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Egyptians in exile fear losing citizenship

The Egyptian government has revoked the citizenship of leading Egyptian activist Ghada Naguib, who has been living in self-exile in Turkey since 2016, raising concerns among human rights activists about the issuance of similar decisions against dozens of activists abroad.
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CAIRO — Egypt’s Prime Minister Mustafa Madbouly recently issued a decision to revoke the nationality of Ghada Naguib, an opposition political activist and the wife of well-known artist Hisham Abdallah, both of whom have lived in Turkey for several years.

The decision, published in the official gazette Dec. 24, reads that Naguib’s Egyptian nationality was withdrawn based on the grounds that she was convicted of a felony to harm the Egyptian state’s security while residing abroad. The decision also stated that Naguib is a Syrian national.

Naguib left the country in January 2016 along with her husband, who works as a TV host at the Egyptian opposition al-Sharq channel in Turkey, after Abdallah was accused of a number of political issues. They have been residing in Istanbul since then.

Speaking to Al-Monitor virtually, Naguib rejected the decision to revoke her nationality, saying it is a mere political decision that will not make her a non-Egyptian citizen, adding that she will continue to oppose the regime of Abdel Fattah al-Sisi.

Commenting on the claims of being a Syrian national, Naguib said, “It is not true that I hold Syrian citizenship. It is true, however, that I have Syrian origins. But the only citizenship I hold is the Egyptian one.” Naguib added that the decision to strip her of her nationality, which rendered her stateless, took her by surprise, saying it is designed to terrify her and any other Egyptian opposition activist.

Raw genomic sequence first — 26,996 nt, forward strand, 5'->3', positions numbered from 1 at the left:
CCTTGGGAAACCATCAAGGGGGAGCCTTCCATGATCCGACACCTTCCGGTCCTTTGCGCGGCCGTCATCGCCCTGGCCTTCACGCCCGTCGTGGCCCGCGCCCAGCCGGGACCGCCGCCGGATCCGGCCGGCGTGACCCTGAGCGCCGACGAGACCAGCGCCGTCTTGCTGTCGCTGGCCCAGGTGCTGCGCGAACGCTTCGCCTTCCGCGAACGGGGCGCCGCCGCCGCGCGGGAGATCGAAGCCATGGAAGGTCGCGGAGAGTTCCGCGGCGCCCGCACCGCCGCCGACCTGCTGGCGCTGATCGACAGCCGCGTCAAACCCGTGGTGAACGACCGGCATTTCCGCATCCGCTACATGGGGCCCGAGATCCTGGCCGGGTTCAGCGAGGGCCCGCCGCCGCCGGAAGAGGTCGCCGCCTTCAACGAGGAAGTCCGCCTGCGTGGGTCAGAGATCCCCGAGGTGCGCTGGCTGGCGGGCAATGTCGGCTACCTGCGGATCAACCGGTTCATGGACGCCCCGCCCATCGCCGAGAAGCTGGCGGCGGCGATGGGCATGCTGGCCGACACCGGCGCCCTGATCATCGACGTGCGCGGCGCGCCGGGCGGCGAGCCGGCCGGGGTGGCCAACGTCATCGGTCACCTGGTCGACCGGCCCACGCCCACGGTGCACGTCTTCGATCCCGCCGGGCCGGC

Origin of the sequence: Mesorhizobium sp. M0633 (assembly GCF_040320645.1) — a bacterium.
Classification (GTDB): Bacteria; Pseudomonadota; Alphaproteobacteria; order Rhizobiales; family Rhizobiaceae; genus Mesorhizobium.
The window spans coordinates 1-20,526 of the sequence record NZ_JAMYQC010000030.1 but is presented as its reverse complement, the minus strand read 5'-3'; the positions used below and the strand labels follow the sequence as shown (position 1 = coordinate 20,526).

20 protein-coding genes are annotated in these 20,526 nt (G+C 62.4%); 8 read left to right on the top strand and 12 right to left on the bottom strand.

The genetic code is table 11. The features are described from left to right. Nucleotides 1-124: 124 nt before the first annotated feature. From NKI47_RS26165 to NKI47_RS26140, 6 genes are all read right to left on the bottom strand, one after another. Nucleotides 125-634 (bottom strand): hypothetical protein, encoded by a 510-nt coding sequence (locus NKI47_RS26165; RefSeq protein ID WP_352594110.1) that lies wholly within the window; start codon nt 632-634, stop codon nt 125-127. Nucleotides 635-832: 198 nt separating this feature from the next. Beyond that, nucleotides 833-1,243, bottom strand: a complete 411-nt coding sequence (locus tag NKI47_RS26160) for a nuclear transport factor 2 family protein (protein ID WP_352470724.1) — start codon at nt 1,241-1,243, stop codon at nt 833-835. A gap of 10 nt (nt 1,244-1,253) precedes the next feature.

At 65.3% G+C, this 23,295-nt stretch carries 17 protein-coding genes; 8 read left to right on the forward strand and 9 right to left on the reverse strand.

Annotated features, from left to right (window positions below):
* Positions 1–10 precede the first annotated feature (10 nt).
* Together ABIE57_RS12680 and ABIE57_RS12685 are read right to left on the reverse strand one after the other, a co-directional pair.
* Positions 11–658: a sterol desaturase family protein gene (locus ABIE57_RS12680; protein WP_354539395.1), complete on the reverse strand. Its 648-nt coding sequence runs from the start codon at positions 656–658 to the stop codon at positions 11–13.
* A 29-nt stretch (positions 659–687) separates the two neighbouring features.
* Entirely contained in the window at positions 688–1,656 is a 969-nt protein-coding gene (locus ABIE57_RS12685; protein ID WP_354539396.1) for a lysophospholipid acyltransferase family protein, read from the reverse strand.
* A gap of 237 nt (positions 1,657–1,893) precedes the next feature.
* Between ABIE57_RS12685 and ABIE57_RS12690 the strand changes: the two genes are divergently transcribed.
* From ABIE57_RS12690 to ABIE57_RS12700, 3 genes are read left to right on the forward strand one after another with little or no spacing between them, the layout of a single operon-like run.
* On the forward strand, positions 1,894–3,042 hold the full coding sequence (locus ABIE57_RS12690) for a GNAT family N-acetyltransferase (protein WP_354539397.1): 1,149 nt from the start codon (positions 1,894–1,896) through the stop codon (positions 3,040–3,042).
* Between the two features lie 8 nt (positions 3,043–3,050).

Meanwhile, other Egyptian opposition activists fear their nationality will be revoked in light of a lawsuit brought before the State Council, which is Egypt’s highest judicial authority that rules on administrative matters.

On June 20, the Administrative Judicial Court of the State Council decided to delay the lawsuit filed by Samir Sabry, a lawyer known for his support of Sisi's regime. The lawsuit calls for the withdrawal of the nationality of 11 Muslim Brotherhood officials and journalists residing in Turkey over terrorism charges. A date for a court session to decide on whether to move forward with the lawsuit will be decided after the court's expert committee gives its opinion on the case. If accepted, the lawsuit would entail the withdrawal of the nationality of all those involved in the case.

The lawsuit involves journalists, former ministers and senior Muslim Brotherhood leaders. These are, namely, Moataz Matar, Mohammad Nasser, Hussam Shorbaji, Hamza Zawbaa, Medhat al-Haddad, Ayman Nour, Mahmoud Ezzat, Mohammad Abdel Azim al-Bashlawi, Ayman Ahmed Abdel Ghani and Abdel Aziz Mohamed Abdel Aziz, as well as Yehia Hamid, the former investment minister in the Brotherhood government.

In September 2017, Egypt’s government approved new amendments to the Egyptian nationality law, expanding the government's ability to issue decisions stripping citizenship. One of the amended articles allows the government to revoke the citizenship of those convicted of belonging to a group seeking to harm the public order, or undermine the states’ social, economic or political regime by force, or any other illegal means. And that also includes any association, party, organization, gang, or any other entity regardless of its legal status, form or nature, and regardless of whether or not it is based in Egypt, with the same goal.

A human rights lawyer residing in Egypt told Al-Monitor that amendments to the Egyptian nationality law “point to the Egyptian regime’s desire to terrify the opposition whether inside or outside Egypt, and to threaten them of stripping them from citizenship if they oppose the regime.”

The source added, “These amendments are authoritarian. They could result in tens of thousands of Egyptians in prisons or at risk of losing their citizenship. It only requires a court ruling convicting a person of being affiliated with any political group. Thus, it would be easy to issue a decision to withdraw citizenship from that person without even having to wait for the appeal against the court ruling, although the appeal could acquit that person.”

The source believes the regime’s goal in revoking Naguib’s citizenship is to test the waters before similar decisions are issued against other opposition activists living abroad. If no reactions are observed, it will be possible to see similar decisions against tens of thousands without any deterrent, he added.

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